McCormick, whom I met frequently when he lived in England, has upset the calculations of many other trainers since he returned to Meath, his native county to train. “Dick” as he is popularly known both in England and Ireland, now manages a stud farm and trains for Mr and Mrs A.P. Reynolds at Clonbarron, Athboy so his time is well filled, though he found time to visit familiar racecourses to him in this country last year. He has always told me that his experience in English stables stood him in good stead when he decided to train in his own country. The late Sir William Nelson constructed Clonbarron and Tangiers, Vencedor and Juggernant stood there.
Sol Oriens who won the Irish Derby for Mr A.P. Reynolds, is there now. The owner, who is a transport expert, raced for many years in a small way, but when he decided to increase his interests he asked McCormick to take over the establishment. In 1944 he turned out ten winners with a dozen horses and in 1945 he had eleven winners with the same charges. Last year he won 19 races with 14 horses in training. His success is not surprising considering he has been connected with racehorses all his life. His father, the late Mr Mark McCormick, was one of the best men to hounds in Ireland and his feats in the saddle with the Ward and Meath hounds are still spoken about. Thus it was not surprising that the parent imparted some of his knowledge to his son.
But it was in England that Dick McCormick gained his real skill for he worked for 20 years with H.S. Persse, with whom he served his apprenticeship during which time he had charge of The Tetrarch, about whom he has great thoughts. Some of McCormick’s methods of training, particularly with two-year-olds, closely resemble Persse’s, so much so that he called it the “Atty Persse of Ireland”. While with Persse he became travelling headman and then headman, and before departing to Ireland he was assistant trainer to the late Steve Donoghue. It was while he was with Steve Donoghue that the stable won the season’s richest two-year-old prize, the National Breeders Produce Stakes at Sandown, with the Apple Ring colt, later named Rogerstone Castle.
That season (1938) the race was worth To train 40 winners in three seasons while never having a large string of horses is no mean feat. In his first season he had Lady’s View, who won the Phoenix Plate. The following year Linaria, who McCormick trained, had a successful year as a two year old and last season she had improved to such an extent that she proved the champion filly in Ireland, winning the Irish Oaks, in which she was ridden by Charlie Smirke. Curiously enough Mr McCormick only trains fillies because Mr Reynolds wants them for the stud, and most of the inmates of the stable were bought by the trainer on behalf of the owner at Ballsbridge.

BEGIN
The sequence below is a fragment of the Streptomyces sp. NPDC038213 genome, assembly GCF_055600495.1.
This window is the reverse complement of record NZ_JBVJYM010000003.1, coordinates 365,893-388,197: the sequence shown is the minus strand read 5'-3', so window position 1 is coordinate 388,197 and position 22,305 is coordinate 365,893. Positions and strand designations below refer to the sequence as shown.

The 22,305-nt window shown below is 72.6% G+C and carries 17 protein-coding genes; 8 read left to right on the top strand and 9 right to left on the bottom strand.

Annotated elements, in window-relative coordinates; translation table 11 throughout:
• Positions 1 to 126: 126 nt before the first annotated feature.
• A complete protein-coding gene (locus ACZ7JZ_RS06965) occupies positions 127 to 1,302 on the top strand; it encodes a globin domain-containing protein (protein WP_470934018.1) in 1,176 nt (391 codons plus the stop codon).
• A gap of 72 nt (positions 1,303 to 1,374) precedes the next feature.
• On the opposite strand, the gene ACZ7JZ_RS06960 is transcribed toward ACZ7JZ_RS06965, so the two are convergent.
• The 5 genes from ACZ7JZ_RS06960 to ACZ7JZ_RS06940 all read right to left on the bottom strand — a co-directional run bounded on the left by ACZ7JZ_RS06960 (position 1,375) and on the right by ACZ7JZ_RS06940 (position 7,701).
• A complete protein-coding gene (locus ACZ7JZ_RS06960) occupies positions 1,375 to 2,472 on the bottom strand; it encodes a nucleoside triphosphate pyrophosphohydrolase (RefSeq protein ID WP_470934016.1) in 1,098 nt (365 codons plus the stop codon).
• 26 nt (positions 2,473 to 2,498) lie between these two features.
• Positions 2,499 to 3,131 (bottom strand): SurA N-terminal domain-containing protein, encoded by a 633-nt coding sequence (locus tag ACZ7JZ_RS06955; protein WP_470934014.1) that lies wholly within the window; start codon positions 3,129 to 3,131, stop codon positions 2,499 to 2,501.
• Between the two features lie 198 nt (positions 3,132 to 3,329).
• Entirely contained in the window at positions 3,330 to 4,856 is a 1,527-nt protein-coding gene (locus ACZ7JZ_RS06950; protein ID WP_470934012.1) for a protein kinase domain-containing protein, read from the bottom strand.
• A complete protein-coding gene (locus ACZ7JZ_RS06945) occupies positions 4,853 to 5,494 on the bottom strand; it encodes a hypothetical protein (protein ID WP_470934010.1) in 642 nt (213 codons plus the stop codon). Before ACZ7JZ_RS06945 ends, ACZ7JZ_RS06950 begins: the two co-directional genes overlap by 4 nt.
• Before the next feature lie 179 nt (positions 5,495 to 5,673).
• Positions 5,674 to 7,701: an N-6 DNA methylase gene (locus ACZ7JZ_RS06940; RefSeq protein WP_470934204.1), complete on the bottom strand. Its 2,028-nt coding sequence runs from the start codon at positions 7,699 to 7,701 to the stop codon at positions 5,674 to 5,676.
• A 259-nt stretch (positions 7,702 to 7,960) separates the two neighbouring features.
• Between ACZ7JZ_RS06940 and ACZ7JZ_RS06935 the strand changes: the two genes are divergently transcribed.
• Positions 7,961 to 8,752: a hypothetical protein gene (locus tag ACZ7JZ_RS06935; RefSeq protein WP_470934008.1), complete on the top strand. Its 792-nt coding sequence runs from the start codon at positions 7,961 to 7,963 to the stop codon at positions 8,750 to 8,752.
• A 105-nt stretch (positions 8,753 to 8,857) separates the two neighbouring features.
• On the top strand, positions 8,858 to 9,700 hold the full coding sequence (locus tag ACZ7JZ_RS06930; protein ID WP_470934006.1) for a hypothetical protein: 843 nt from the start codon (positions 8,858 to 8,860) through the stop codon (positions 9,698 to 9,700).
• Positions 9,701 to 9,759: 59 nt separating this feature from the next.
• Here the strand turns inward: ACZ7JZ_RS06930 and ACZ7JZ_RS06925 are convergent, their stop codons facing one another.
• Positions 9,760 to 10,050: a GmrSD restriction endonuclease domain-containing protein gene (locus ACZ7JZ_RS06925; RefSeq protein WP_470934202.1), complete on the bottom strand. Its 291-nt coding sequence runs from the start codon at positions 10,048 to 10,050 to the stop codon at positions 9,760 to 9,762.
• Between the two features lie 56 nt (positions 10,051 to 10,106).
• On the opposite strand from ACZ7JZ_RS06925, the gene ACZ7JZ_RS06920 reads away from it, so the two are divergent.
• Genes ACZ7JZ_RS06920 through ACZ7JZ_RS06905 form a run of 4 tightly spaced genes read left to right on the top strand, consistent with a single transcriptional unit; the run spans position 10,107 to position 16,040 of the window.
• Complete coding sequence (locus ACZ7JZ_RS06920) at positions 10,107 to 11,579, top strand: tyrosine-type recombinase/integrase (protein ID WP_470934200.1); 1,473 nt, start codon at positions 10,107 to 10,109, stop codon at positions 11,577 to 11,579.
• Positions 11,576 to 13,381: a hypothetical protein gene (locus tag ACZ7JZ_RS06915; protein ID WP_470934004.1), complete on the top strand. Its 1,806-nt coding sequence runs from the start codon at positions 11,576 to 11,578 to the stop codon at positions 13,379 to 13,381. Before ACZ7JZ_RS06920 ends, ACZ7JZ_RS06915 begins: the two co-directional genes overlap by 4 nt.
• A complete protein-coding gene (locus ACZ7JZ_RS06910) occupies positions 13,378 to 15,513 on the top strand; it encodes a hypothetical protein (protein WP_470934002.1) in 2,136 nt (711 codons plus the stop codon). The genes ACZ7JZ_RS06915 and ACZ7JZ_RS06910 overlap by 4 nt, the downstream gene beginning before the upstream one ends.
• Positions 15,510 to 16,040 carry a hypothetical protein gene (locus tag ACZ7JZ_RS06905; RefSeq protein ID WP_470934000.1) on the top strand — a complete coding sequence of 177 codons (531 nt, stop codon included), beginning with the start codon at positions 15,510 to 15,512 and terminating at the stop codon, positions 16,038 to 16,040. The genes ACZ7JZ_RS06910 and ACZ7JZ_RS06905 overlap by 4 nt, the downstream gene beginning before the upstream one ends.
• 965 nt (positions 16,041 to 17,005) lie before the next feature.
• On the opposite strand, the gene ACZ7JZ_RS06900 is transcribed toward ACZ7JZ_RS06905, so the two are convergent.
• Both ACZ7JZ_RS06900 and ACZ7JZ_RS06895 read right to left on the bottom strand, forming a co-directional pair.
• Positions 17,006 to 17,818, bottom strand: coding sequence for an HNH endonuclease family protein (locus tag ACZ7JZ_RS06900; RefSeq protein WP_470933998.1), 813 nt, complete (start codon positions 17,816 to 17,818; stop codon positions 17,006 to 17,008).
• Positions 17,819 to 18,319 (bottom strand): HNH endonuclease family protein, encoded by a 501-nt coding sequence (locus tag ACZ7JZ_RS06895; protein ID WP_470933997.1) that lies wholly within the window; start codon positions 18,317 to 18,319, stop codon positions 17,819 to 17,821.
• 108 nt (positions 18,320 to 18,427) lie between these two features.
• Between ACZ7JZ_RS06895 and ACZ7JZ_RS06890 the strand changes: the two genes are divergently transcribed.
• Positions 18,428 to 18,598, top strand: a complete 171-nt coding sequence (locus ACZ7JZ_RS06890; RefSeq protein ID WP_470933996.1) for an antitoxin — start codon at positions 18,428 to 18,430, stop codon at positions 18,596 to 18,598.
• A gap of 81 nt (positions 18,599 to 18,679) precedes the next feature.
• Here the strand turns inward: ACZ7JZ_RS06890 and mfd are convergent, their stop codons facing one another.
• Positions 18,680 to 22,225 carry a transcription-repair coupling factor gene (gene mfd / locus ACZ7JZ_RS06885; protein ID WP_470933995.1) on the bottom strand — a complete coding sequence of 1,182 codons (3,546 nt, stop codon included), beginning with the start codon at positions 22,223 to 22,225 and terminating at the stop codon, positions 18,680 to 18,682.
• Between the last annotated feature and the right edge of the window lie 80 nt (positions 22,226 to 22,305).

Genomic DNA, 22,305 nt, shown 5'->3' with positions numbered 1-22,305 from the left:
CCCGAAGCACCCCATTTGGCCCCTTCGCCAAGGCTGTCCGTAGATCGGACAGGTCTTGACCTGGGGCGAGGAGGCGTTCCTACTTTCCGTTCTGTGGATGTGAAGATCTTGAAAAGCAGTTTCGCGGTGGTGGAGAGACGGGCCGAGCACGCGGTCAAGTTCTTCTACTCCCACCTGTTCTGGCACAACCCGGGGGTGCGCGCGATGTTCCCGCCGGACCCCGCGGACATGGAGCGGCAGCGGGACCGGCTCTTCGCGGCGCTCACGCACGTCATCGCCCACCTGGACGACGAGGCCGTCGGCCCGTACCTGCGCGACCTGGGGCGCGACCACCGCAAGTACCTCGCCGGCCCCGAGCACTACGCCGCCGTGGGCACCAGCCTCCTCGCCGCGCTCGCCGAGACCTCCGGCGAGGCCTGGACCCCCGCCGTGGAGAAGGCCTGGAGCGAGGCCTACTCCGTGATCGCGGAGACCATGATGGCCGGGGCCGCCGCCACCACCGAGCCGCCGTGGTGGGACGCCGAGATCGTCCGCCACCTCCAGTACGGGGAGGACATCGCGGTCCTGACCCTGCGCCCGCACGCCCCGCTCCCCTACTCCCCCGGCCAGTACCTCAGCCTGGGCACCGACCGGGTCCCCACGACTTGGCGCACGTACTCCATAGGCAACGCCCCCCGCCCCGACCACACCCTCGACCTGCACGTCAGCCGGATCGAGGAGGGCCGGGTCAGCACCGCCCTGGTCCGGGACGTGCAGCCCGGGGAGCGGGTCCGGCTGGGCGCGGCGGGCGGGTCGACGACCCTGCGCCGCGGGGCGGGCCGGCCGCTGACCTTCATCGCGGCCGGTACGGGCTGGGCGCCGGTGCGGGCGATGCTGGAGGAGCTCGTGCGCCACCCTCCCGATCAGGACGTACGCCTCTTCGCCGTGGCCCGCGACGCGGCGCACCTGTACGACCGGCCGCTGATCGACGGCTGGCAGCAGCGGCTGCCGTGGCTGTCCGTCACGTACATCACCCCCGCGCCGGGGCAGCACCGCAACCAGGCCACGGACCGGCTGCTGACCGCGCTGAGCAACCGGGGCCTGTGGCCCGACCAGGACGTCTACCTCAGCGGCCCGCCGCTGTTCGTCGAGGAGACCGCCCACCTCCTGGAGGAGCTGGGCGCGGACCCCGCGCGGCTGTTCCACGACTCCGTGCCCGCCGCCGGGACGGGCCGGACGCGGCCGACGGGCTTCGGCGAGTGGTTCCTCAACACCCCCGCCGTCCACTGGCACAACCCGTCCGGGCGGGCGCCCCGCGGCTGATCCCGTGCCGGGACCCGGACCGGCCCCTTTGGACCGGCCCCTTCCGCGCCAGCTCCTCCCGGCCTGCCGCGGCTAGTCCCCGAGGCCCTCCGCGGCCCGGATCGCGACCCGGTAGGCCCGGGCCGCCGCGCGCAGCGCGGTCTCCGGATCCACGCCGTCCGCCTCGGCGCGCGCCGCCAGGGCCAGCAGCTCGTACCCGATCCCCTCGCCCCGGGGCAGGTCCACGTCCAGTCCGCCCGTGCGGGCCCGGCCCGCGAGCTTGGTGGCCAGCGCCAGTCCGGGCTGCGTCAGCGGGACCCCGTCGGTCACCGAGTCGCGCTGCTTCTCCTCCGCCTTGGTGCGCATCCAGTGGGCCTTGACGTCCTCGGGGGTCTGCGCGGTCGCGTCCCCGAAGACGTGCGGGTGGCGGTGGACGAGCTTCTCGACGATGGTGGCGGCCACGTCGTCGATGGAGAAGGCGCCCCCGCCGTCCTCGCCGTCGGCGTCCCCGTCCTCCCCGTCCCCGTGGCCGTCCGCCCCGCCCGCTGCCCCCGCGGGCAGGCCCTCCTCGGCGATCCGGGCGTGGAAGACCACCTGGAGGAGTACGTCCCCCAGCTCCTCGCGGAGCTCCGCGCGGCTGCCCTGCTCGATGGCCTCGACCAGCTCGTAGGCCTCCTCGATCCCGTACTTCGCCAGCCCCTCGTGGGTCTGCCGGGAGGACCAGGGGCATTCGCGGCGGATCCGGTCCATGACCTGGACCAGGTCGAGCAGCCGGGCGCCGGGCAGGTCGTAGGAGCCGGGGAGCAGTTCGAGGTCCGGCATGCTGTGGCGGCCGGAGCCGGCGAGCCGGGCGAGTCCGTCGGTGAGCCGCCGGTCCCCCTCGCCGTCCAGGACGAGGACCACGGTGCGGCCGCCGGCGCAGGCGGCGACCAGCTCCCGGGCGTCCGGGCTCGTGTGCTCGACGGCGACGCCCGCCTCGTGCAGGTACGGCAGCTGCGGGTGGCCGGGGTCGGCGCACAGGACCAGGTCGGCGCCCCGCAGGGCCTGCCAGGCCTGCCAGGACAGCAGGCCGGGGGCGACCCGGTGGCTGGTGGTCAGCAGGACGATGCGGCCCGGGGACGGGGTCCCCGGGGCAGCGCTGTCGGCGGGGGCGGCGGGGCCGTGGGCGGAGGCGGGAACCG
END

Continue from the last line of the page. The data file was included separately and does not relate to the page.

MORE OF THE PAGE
When he took over Clonbarron it was in bad shape. He had to get a staff together and remake the gallops, which are now some of the best in Ireland. Several English jockeys who have visited the establishment have told me how good they are. Considering his good fortune, McCormick has no regrets at taking out a trainers licence, and he looks forward to next season with optimism. He has round about 20 charges and has hopes about Madelina, a three-year-old filly by Donatello II out of Lemon and Grey, who won one race and dead heated in another last season in Ireland.
Conceding 10lb she ran second to Siranoush at Aintree, where the very heavy going was against her. Many people in England will be pleased to hear of the success of McCormick, for he has a host of friends in this country and often thinks of the good times he had there. I am looking forward to visiting the Irish racecourses with him some day, as we did the English tracks in the past.